restricted access Cognition Everywhere: The Rise of the Cognitive Nonconscious and the Costs of Consciousness
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Cognition Everywhere:
The Rise of the Cognitive Nonconscious and the Costs of Consciousness

Amassive shift is underway in our intellectual and cultural formations. Many different streams of thought are contributing, coming from diverse intellectual traditions, holding various kinds of commitments, and employing divergent methodologies. The differences notwithstanding, they agree on a central tenet: the importance of nonconscious cognition, its pervasiveness and computational potential, and its ability to pose new kinds of challenges not just to rationality but to consciousness in general, including the experience of selfhood, the power of reason, and the evolutionary costs and systemic blindnesses of consciousness.

The implications for interpretation are profound. Interpretation is deeply linked with questions of meaning; indeed, many dictionaries define interpretation in terms of meaning (and meaning in terms of interpretation). For the cognitive nonconscious, however, meaning has no meaning. As the cognitive nonconscious reaches unprecedented importance in communication technologies, ambient systems, embedded devices, and other technological affordances, interpretation has become deeply entwined with the cognitive nonconscious, opening new avenues for exploring, assessing, debating and resisting possible configurations between interpretive strategies and the cognitive nonconscious. In a later section I will identify sites within the humanities where these contestations and reconfigurations are most active and comment upon the strategies emerging there. Whatever one makes of these changes, one conclusion seems inescapable: the humanities cannot continue to take the quest for meaning as an unquestioned premise for their ways of doing business. Before we arrive at this point, some ground clearing of terminology is necessary, as well as consideration of how the cognitive nonconscious differs from and interacts with consciousness. [End Page 199]

Rethinking the Cognitive Nonconscious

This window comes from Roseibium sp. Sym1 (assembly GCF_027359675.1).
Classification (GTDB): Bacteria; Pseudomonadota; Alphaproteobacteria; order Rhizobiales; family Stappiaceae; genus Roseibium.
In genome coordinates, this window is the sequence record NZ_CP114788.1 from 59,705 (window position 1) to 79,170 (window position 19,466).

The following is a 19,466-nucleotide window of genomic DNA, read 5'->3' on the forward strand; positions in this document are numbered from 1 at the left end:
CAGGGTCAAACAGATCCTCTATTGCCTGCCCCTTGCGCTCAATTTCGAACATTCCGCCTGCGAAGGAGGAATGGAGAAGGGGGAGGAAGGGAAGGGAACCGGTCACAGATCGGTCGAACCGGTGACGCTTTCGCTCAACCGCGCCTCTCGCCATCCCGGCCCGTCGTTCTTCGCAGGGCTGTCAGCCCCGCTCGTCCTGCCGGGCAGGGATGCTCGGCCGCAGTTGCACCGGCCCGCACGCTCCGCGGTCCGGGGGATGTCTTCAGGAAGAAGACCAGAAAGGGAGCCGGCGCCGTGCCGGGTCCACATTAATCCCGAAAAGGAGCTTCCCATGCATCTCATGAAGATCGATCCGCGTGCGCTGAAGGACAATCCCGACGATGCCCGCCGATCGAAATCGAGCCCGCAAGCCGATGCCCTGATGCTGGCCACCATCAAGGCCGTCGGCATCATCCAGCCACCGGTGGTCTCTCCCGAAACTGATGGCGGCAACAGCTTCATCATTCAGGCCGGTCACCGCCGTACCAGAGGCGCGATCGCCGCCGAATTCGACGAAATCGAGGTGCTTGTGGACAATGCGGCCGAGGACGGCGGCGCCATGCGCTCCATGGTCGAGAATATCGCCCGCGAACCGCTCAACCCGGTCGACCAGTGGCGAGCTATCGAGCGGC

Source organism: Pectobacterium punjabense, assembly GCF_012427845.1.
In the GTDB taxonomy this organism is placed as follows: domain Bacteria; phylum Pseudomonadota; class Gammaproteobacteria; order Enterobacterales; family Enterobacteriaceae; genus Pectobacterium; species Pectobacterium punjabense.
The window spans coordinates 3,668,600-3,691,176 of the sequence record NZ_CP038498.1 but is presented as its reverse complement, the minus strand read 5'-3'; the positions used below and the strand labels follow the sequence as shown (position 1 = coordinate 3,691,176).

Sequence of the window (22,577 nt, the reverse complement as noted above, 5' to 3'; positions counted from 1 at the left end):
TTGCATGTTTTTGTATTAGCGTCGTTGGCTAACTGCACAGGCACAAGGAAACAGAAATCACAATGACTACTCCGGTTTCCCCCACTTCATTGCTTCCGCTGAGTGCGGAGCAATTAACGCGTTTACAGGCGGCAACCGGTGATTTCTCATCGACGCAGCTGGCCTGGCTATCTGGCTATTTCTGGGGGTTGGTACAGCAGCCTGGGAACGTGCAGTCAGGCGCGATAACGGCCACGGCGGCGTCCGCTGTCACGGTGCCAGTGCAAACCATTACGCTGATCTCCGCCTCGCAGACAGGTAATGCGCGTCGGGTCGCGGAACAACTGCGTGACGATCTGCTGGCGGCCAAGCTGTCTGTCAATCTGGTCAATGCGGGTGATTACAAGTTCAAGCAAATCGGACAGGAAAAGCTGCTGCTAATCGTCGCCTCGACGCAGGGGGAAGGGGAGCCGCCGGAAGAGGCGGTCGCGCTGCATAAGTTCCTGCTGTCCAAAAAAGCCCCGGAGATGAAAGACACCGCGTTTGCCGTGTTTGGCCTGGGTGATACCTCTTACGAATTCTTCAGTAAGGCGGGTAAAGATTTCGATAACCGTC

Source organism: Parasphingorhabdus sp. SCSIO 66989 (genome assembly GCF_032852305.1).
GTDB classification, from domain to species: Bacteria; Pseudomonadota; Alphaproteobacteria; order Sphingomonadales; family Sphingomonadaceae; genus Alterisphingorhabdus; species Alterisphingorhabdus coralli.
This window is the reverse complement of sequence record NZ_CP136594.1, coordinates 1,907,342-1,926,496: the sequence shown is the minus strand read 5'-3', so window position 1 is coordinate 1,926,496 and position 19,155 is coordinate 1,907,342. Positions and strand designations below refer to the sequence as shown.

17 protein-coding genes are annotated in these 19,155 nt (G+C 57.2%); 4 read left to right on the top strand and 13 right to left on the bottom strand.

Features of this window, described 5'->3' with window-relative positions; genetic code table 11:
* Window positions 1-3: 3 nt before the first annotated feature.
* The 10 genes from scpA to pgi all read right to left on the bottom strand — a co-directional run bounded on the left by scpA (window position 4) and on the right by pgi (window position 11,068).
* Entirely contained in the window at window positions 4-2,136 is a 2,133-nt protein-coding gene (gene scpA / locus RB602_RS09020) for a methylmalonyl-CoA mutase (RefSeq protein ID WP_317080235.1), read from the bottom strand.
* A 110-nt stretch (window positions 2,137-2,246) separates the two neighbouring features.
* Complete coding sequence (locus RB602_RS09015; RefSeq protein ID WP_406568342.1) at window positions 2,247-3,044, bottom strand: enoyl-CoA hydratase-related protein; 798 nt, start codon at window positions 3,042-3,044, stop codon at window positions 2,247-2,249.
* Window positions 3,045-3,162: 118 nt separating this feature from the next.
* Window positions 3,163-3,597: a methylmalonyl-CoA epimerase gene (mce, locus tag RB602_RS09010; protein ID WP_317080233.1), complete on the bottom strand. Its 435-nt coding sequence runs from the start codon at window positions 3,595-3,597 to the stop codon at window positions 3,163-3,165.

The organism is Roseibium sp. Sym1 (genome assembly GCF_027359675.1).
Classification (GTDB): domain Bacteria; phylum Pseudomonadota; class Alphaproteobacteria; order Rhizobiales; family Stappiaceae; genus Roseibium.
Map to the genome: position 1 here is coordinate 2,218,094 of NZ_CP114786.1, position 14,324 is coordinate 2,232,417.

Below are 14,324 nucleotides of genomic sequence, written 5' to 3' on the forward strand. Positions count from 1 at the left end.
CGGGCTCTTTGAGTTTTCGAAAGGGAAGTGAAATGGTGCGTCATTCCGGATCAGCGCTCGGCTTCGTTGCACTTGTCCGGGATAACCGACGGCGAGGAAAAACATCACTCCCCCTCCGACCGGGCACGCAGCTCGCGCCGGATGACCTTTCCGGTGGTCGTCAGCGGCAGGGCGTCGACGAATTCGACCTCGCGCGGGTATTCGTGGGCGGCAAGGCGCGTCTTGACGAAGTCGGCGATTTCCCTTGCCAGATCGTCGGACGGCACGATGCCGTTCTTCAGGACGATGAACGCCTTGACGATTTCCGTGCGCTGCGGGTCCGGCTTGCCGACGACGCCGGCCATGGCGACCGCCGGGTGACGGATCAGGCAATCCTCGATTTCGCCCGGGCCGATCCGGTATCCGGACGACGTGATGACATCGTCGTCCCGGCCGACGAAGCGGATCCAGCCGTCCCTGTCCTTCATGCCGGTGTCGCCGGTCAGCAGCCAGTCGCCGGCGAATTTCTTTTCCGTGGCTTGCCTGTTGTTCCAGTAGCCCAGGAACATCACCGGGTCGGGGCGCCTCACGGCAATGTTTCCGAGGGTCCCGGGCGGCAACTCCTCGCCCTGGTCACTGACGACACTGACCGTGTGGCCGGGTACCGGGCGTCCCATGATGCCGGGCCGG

One way into understanding the cognitive nonconscious is through Stanisław Lem’s Summa Technologiae,1 a work that, as far as the Anglophone world is concerned, has been caught in a time-warp. Published in Polish in 1964, Summa was never completely translated into English prior to its present appearance in 2013. Lem presciently understood that our society was facing what he called an “information barrier,” a deluge of information that would overwhelm scientific and technological enterprises unless a way was found to automate cognition. He observed that formal languages, such as mathematics and explicit equations, do not deal well with complexity. For example, equations for gravitational interactions do not have explicit solutions when as few as three bodies are involved. Nevertheless, there are many instances when complex problems are solved effortlessly by nonconscious means. For example, when a rabbit chased by a coyote leaps over a chasm, the feat would require many equations and considerable time to solve explicitly, but the animal does it instantly without a single calculation.

Reasoning that translating tasks into formal languages may be unnecessary for solving complex problems, Lem proposes a form of evolutionary computation programmed in natural media, an “information farm” in which systems could successfully perform cognitive modeling functions without consciousness. He suggests modeling a dynamic system by first creating a “diversity generator” such as a fast-running stream carrying along rocks of various sizes. Then, to match the target system’s momentum, one places some kind of barrier or “sieve” that selects only rocks of a specific size and velocity. Other “sieves” select for different variables, and the process continues until the desired match is achieved.2 One could imagine expanding this kind of modeling by using living cells, which in carrying out division, excretion, and osmosis employ many different kinds of “sieves” as selection devices. In fact, contemporary experiments by Leonard Adleman show it is possible to use DNA sequences to solve complex topological challenges similar to the traveling salesman problem, another example of how the cognitive nonconscious can be harnessed to arrive at solutions difficult or impossible to achieve by explicit means.

What kind of processes do such systems entail, and what is implied by calling them cognitive? First, these systems operate within evolutionary dynamics, that is, they are subjected to fitness criteria that select certain states out of the diverse range available. Second, they are adaptive; they change their behaviors as a result of fitness challenges such as homeostasis for the cell. Third, they are complex, composed of parts...